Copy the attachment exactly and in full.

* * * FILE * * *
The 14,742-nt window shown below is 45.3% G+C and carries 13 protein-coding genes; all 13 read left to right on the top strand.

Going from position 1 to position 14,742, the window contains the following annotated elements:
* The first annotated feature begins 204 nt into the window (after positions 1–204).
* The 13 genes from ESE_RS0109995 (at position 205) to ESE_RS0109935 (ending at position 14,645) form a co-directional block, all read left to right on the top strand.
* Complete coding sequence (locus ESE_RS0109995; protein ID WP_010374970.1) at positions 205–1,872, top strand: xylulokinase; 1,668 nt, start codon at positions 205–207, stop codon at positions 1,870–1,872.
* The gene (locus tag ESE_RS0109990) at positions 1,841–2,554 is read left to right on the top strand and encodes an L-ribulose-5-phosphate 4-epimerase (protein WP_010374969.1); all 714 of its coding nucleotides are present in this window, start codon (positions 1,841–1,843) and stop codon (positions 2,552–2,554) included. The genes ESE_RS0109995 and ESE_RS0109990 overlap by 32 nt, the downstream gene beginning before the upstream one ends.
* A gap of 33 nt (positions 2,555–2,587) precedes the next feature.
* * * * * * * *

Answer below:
The 14,742-nt window shown below is 45.3% G+C and carries 13 protein-coding genes; all 13 read left to right on the top strand.

Going from position 1 to position 14,742, the window contains the following annotated elements:
* The first annotated feature begins 204 nt into the window (after positions 1–204).
* The 13 genes from ESE_RS0109995 (at position 205) to ESE_RS0109935 (ending at position 14,645) form a co-directional block, all read left to right on the top strand.
* Complete coding sequence (locus ESE_RS0109995; protein ID WP_010374970.1) at positions 205–1,872, top strand: xylulokinase; 1,668 nt, start codon at positions 205–207, stop codon at positions 1,870–1,872.
* The gene (locus tag ESE_RS0109990) at positions 1,841–2,554 is read left to right on the top strand and encodes an L-ribulose-5-phosphate 4-epimerase (protein WP_010374969.1); all 714 of its coding nucleotides are present in this window, start codon (positions 1,841–1,843) and stop codon (positions 2,552–2,554) included. The genes ESE_RS0109995 and ESE_RS0109990 overlap by 32 nt, the downstream gene beginning before the upstream one ends.
* A gap of 33 nt (positions 2,555–2,587) precedes the next feature.